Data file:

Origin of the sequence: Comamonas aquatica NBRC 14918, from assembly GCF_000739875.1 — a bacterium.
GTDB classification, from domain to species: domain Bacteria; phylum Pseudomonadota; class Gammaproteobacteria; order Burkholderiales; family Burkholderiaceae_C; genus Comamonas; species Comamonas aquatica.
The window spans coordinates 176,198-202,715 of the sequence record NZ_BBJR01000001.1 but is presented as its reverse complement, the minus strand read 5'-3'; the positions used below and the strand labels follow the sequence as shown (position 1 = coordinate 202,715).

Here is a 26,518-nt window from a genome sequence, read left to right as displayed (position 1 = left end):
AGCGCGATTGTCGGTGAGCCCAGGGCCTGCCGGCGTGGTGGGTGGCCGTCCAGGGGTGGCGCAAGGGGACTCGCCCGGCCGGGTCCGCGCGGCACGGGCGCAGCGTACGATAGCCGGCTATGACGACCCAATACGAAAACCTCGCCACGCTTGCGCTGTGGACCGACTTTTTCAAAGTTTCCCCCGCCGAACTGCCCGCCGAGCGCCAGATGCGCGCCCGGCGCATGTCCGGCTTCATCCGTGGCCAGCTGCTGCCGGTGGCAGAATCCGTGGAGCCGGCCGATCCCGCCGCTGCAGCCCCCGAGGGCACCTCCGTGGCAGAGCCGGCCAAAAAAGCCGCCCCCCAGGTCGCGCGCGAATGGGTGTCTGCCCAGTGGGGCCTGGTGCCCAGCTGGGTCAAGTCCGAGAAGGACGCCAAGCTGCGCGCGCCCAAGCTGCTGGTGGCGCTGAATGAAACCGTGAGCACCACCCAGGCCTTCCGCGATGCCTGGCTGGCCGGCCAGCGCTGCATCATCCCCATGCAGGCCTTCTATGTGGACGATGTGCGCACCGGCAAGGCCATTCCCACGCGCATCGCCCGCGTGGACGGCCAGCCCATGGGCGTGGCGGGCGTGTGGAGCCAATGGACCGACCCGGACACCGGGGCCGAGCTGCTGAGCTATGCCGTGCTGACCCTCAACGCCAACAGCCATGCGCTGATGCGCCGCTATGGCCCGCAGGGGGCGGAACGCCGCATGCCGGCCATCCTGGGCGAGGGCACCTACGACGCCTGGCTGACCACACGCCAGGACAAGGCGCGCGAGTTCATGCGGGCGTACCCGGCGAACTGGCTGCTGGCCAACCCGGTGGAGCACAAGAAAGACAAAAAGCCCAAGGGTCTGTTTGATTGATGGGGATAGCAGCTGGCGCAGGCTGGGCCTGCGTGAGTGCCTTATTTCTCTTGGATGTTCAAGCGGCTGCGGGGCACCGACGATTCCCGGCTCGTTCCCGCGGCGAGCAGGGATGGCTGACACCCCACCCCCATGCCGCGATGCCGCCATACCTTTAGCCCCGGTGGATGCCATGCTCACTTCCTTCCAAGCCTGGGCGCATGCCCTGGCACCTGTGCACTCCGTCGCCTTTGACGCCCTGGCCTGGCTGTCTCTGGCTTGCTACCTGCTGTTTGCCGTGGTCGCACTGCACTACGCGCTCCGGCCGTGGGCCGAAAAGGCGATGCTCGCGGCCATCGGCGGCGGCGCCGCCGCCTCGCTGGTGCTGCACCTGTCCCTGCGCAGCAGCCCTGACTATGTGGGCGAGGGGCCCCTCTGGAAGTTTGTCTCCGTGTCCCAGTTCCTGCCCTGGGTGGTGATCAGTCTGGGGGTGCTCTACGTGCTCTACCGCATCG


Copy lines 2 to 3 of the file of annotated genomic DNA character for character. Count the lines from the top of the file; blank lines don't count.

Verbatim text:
GTDB classification, from domain to species: domain Bacteria; phylum Pseudomonadota; class Gammaproteobacteria; order Burkholderiales; family Burkholderiaceae_C; genus Comamonas; species Comamonas aquatica.
The window spans coordinates 176,198-202,715 of the sequence record NZ_BBJR01000001.1 but is presented as its reverse complement, the minus strand read 5'-3'; the positions used below and the strand labels follow the sequence as shown (position 1 = coordinate 202,715).